The 605 Freeway at Whittier near the Rose Hills Road exit provides a mighty repose. It is the Quinn dealership of Caterpillar equipment and construction machinery.
Quinn is situated in the City of Industry. The city meanders from the east and has progressively taken up the land along this area, particularly for the proximity to the railroad line.
|A view east to the Puente Hills in the background.|
|The tracks to the north, with an ensemble of palm trees.|
Before Quinn arrived in 2003, the location belonged to Shepherd Machinery Company. W.W. Shepherd operated the Shepherd Tractor and Equipment Company in Los Angeles, having been in business since 1924. A new facility was constructed in 1955 on a 34-acre area in what used to be the Whittier area. Back then, the company distributed Caterpillar, John Deere and allied machinery. In the 1950s Shepherd also had another facility in Lancaster (which was still in operation in 1996.)
The company expanded again in 1983 at this location, adding two more buildings.
As late as 1982, this site was still considered a part of the Whittier area. The City of Industry had not yet reached this far southwest.
The Shepherd family maintained a 2,400 feet landing strip here. It was a private field used for the company's two planes and one helicopter. Sources on the web state that the family commuted between L.A. and Santa Barbara. After the aircraft was sold, the field was closed, and the hangar was removed as late as 2003 or 2004.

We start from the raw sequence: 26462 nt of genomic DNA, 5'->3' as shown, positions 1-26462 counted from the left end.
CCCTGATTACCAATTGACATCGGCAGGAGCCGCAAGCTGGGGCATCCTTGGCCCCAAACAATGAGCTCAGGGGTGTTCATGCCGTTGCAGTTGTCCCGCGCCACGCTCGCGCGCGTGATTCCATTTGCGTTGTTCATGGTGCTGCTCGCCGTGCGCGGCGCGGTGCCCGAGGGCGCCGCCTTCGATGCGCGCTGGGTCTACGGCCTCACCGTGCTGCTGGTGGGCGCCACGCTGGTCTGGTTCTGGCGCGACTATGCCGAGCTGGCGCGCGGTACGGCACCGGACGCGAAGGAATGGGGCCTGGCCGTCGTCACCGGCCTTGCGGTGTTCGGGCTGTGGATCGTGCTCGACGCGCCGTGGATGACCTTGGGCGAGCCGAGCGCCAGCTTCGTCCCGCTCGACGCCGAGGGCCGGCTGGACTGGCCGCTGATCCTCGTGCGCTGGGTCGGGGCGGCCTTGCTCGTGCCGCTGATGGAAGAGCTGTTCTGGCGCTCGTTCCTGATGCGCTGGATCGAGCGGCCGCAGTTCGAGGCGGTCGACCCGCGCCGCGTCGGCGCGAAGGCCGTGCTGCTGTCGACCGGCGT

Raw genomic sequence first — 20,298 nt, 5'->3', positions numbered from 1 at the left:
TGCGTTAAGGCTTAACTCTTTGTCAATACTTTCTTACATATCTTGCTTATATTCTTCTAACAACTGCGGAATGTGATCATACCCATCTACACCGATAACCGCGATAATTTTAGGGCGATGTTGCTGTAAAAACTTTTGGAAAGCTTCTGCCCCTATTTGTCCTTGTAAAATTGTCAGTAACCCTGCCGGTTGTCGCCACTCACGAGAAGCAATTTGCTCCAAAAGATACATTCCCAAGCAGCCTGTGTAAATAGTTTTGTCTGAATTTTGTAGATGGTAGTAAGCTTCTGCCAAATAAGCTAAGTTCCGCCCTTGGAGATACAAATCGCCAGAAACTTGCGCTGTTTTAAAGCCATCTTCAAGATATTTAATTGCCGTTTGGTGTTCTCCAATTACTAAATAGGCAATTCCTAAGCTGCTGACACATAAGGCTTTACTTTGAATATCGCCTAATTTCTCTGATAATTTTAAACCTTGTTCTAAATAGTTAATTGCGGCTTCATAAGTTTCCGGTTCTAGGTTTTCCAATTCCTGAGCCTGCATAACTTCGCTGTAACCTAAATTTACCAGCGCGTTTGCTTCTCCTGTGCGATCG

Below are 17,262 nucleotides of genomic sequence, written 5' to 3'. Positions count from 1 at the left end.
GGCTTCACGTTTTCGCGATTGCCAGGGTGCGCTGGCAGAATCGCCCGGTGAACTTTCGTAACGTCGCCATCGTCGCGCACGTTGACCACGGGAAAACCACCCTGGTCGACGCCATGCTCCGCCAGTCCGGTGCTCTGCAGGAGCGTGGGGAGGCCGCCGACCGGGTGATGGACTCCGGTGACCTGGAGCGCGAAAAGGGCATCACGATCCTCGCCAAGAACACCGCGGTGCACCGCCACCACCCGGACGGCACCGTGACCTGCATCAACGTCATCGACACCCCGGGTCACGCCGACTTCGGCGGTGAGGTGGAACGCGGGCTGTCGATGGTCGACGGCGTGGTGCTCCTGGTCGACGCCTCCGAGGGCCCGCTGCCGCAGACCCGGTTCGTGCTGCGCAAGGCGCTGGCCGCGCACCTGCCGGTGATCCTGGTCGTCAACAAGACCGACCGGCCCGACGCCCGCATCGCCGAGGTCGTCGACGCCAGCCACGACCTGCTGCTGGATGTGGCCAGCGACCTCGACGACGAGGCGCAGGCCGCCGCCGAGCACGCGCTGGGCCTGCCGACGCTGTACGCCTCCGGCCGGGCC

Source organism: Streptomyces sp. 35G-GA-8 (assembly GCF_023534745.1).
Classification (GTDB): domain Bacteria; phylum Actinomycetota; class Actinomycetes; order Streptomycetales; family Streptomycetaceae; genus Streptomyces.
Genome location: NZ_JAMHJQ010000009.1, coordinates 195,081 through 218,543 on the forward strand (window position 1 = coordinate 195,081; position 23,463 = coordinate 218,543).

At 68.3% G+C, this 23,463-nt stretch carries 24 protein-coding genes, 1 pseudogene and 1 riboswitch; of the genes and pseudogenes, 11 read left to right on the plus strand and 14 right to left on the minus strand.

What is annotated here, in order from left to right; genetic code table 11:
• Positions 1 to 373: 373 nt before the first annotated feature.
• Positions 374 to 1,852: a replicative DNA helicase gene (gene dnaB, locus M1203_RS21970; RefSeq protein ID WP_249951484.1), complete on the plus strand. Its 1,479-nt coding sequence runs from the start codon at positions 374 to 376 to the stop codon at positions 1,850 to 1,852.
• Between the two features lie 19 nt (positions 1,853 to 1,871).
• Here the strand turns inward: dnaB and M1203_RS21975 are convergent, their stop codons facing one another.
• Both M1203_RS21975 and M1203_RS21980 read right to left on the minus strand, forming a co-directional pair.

A news article reported in 1964 that general use air fields in metropolitan Los Angeles had dwindled. The El Monte Airport was in jeopardy of being converted for residential developments. The Shepherd Field was cited as a rare air strip. Even after the late 2000s when the Shepherd Field no longer existed, small aircraft mistakenly still made landings here!
|Rail tracks looking south. To the right here was where Shepherd Field existed.|
These days, year after year, the original raised platform continues to showcase a yellow Caterpillar -- a vignette of industrial might, strength and patriotism. During the holiday season, decorative lights drape the machine.
Update Jan. 13, 2013: The cool CAT is gone. The building was demolished in March, 2012. View two dramatic clips on YouTube:
Clip one https://www.youtube.com/watch?v=vnviMXDSmeg
Clip two https://www.youtube.com/watch?v=R5jBQv3eKWY
The business is still on their expansive compound but they have other plans for this portion.
Below shows the progress near the end of 2012: